Is there a way to monitor the battery that feeds an esp8266 in a portable project?

I have been meaning to implement that feature into my project so that i can be warned when the battery runs low on juice but i don't know if the esp has some kind of onboard sensor to do that.

  • All ESP8266 have ADC, just not all of them have them "broken out" - in the ESP8266 the ADC can be in one of two modes, one of which allows you to read VCC - so, no external hardware required ... that's the good news, the bad news ... how to set the ADC to read VCC depends on how you are programming the esp – Jaromanda X May 25 '16 at 12:29

There are two things you need to measure the battery of the system that is doing the measuring of the battery:

  1. An analog-to-digital converter
  2. Some form of fixed voltage reference to compare the battery voltage against.

Some ESP8266 modules have a single analog input available, and some don't. You need to check which module you have and which pins are available on it.

Then you need to use the ADC to measure the fixed known voltage. That could be from a small LDO voltage regulator that is below the voltage of the minimum voltage you will care about from your battery, or something like the forward voltage drop of a silicon diode (~0.7V) - something where you know what the voltage is.

From that reading you can then back-track what the supply voltage must be in order to give you the reading it has given you. As the battery voltage drops the voltage range the ADC will be measuring will be reduced, and so the fixed voltage will rise within that range giving you higher readings from the ADC.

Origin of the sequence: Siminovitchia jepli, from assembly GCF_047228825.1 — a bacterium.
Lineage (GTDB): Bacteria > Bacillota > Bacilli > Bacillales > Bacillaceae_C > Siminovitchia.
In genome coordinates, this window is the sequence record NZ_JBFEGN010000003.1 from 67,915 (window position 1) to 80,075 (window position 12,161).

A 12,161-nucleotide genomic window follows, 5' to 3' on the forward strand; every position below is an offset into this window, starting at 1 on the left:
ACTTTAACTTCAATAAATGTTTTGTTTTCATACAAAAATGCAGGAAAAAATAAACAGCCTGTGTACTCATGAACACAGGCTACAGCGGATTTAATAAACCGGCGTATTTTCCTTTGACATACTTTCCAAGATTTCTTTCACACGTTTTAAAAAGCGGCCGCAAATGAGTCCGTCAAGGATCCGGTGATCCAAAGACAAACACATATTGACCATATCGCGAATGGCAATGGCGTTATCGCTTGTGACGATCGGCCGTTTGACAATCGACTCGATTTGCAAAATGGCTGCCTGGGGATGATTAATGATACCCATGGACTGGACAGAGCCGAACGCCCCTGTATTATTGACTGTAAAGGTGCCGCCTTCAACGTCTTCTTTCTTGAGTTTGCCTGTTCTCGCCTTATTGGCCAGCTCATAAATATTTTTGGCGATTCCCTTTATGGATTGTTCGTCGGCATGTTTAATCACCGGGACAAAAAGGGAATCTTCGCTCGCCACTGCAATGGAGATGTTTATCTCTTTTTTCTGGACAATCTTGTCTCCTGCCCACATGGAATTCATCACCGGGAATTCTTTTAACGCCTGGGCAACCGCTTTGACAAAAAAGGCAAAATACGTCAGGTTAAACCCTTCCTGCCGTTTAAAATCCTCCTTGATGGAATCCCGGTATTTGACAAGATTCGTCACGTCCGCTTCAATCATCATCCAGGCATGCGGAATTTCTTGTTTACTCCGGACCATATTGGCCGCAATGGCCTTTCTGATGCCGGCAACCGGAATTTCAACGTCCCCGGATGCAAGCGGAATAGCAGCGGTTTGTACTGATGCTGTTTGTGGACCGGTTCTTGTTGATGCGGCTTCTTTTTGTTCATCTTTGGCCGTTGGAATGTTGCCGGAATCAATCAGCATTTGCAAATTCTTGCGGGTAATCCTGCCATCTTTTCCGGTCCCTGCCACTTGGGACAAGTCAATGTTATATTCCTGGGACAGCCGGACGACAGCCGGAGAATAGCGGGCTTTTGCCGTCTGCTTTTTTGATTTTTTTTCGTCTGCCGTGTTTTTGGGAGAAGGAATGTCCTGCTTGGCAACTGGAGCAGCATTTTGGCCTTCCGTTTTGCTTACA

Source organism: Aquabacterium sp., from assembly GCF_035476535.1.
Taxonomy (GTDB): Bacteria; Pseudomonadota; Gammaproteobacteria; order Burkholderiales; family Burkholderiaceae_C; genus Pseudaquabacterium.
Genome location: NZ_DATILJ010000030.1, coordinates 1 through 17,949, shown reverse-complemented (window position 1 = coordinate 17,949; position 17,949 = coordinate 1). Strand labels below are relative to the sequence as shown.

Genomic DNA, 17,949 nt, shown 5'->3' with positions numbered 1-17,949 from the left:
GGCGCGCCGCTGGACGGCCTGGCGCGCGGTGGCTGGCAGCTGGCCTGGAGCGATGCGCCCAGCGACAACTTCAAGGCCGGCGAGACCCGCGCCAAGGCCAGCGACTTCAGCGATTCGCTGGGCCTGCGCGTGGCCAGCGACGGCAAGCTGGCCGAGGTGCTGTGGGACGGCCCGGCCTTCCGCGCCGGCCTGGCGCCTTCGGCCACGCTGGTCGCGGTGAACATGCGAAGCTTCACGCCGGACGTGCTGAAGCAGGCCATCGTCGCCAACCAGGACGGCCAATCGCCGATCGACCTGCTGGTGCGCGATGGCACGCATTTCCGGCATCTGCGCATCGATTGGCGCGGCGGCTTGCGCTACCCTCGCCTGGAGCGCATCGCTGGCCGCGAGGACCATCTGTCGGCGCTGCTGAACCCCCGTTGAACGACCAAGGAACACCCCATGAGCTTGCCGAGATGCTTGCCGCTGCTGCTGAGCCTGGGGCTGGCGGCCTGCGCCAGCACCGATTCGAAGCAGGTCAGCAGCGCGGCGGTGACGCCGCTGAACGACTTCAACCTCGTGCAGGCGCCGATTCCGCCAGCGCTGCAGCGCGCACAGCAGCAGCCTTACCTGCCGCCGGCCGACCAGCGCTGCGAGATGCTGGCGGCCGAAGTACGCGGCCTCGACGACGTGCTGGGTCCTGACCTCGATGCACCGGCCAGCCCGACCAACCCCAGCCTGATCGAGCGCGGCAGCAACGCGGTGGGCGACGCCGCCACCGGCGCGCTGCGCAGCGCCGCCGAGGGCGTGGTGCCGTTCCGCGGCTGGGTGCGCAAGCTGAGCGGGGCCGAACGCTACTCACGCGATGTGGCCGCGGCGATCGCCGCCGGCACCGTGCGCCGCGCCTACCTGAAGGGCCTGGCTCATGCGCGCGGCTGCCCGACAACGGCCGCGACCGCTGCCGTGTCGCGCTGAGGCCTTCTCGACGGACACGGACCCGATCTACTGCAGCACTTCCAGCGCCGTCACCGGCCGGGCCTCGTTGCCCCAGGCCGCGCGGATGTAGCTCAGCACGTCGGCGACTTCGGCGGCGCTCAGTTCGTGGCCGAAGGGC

Here is a snippet of code I use with the 1.1V internal voltage reference of the ATMega328P to calculate the supply voltage:

long readVcc() {
  long result;
  // Read 1.1V reference against AVcc
  ADMUX = _BV(REFS0) | _BV(MUX3) | _BV(MUX2) | _BV(MUX1);
  delay(2); // Wait for Vref to settle
  ADCSRA |= _BV(ADSC); // Convert
  while (bit_is_set(ADCSRA,ADSC));
  result = ADCL;
  result |= ADCH<<8;
  result = 1125300L / result; // Back-calculate AVcc in mV
  return result;

Of course, you need to change that to use the analog input of the ESP8266 instead (probably just using analogRead()). And of course change the ADC-scaled voltage. The formula is basically:

Vref * ADCmax / ADCreading

So if you have the 1.1V reference as above, and the ADC can read 0-1023, then it's:

1.1 * 1023 / reading

Or, pre-calculate the first half of the sum:

1125.3 / reading

To keep it as integer mathematics work in millivolts instead of volts by multiplying the reference voltage by 1000:

1125300 / reading

And that, as you can see, is what is in the function above.


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